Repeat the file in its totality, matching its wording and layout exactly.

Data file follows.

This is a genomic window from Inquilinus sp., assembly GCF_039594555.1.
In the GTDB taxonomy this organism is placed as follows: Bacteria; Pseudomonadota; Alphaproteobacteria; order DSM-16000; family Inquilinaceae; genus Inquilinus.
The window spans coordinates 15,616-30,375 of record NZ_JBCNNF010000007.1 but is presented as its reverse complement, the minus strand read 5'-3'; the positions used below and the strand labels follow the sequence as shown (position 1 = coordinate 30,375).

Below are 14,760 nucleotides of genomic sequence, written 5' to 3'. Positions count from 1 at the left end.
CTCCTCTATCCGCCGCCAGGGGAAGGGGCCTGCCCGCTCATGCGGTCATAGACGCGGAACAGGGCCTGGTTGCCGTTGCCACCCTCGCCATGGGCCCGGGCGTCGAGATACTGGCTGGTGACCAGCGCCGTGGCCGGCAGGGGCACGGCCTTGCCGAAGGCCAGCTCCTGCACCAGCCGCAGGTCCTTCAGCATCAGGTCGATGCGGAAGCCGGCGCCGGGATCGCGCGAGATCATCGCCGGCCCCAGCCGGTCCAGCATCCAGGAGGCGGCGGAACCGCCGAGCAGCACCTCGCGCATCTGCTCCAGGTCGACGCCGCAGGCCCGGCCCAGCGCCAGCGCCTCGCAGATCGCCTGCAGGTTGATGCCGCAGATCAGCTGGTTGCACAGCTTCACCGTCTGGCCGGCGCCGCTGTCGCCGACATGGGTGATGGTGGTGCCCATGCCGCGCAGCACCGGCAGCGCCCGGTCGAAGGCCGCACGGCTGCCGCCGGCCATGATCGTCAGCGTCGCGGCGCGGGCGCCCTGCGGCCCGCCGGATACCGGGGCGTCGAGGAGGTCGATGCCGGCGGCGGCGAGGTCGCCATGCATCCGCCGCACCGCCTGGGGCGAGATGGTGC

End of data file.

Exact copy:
This is a genomic window from Inquilinus sp., assembly GCF_039594555.1.
In the GTDB taxonomy this organism is placed as follows: Bacteria; Pseudomonadota; Alphaproteobacteria; order DSM-16000; family Inquilinaceae; genus Inquilinus.
The window spans coordinates 15,616-30,375 of record NZ_JBCNNF010000007.1 but is presented as its reverse complement, the minus strand read 5'-3'; the positions used below and the strand labels follow the sequence as shown (position 1 = coordinate 30,375).

Below are 14,760 nucleotides of genomic sequence, written 5' to 3'. Positions count from 1 at the left end.
CTCCTCTATCCGCCGCCAGGGGAAGGGGCCTGCCCGCTCATGCGGTCATAGACGCGGAACAGGGCCTGGTTGCCGTTGCCACCCTCGCCATGGGCCCGGGCGTCGAGATACTGGCTGGTGACCAGCGCCGTGGCCGGCAGGGGCACGGCCTTGCCGAAGGCCAGCTCCTGCACCAGCCGCAGGTCCTTCAGCATCAGGTCGATGCGGAAGCCGGCGCCGGGATCGCGCGAGATCATCGCCGGCCCCAGCCGGTCCAGCATCCAGGAGGCGGCGGAACCGCCGAGCAGCACCTCGCGCATCTGCTCCAGGTCGACGCCGCAGGCCCGGCCCAGCGCCAGCGCCTCGCAGATCGCCTGCAGGTTGATGCCGCAGATCAGCTGGTTGCACAGCTTCACCGTCTGGCCGGCGCCGCTGTCGCCGACATGGGTGATGGTGGTGCCCATGCCGCGCAGCACCGGCAGCGCCCGGTCGAAGGCCGCACGGCTGCCGCCGGCCATGATCGTCAGCGTCGCGGCGCGGGCGCCCTGCGGCCCGCCGGATACCGGGGCGTCGAGGAGGTCGATGCCGGCGGCGGCGAGGTCGCCATGCATCCGCCGCACCGCCTGGGGCGAGATGGTGC